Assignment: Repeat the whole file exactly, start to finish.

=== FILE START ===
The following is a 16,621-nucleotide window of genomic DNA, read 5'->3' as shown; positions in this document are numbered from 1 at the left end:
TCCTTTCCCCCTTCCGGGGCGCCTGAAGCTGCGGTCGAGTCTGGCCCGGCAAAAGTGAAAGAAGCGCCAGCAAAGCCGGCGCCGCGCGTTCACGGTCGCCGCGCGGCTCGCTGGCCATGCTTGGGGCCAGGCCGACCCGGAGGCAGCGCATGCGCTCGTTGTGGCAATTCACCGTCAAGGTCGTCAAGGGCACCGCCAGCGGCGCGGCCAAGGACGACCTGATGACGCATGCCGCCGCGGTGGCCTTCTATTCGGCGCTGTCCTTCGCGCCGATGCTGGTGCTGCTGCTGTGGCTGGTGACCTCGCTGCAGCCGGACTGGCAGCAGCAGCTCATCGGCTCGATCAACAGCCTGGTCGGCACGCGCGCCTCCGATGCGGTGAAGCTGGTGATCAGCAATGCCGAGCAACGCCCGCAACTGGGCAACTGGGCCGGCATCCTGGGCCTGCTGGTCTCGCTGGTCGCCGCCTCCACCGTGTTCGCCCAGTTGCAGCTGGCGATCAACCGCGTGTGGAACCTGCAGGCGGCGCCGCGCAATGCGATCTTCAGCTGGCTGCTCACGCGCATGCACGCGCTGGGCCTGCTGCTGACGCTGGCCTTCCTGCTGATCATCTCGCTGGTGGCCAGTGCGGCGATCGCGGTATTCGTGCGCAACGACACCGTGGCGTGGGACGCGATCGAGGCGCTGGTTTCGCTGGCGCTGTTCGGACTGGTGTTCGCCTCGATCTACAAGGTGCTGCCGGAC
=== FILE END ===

The following is a 16,621-nucleotide window of genomic DNA, read 5'->3' as shown; positions in this document are numbered from 1 at the left end:
TCCTTTCCCCCTTCCGGGGCGCCTGAAGCTGCGGTCGAGTCTGGCCCGGCAAAAGTGAAAGAAGCGCCAGCAAAGCCGGCGCCGCGCGTTCACGGTCGCCGCGCGGCTCGCTGGCCATGCTTGGGGCCAGGCCGACCCGGAGGCAGCGCATGCGCTCGTTGTGGCAATTCACCGTCAAGGTCGTCAAGGGCACCGCCAGCGGCGCGGCCAAGGACGACCTGATGACGCATGCCGCCGCGGTGGCCTTCTATTCGGCGCTGTCCTTCGCGCCGATGCTGGTGCTGCTGCTGTGGCTGGTGACCTCGCTGCAGCCGGACTGGCAGCAGCAGCTCATCGGCTCGATCAACAGCCTGGTCGGCACGCGCGCCTCCGATGCGGTGAAGCTGGTGATCAGCAATGCCGAGCAACGCCCGCAACTGGGCAACTGGGCCGGCATCCTGGGCCTGCTGGTCTCGCTGGTCGCCGCCTCCACCGTGTTCGCCCAGTTGCAGCTGGCGATCAACCGCGTGTGGAACCTGCAGGCGGCGCCGCGCAATGCGATCTTCAGCTGGCTGCTCACGCGCATGCACGCGCTGGGCCTGCTGCTGACGCTGGCCTTCCTGCTGATCATCTCGCTGGTGGCCAGTGCGGCGATCGCGGTATTCGTGCGCAACGACACCGTGGCGTGGGACGCGATCGAGGCGCTGGTTTCGCTGGCGCTGTTCGGACTGGTGTTCGCCTCGATCTACAAGGTGCTGCCGGAC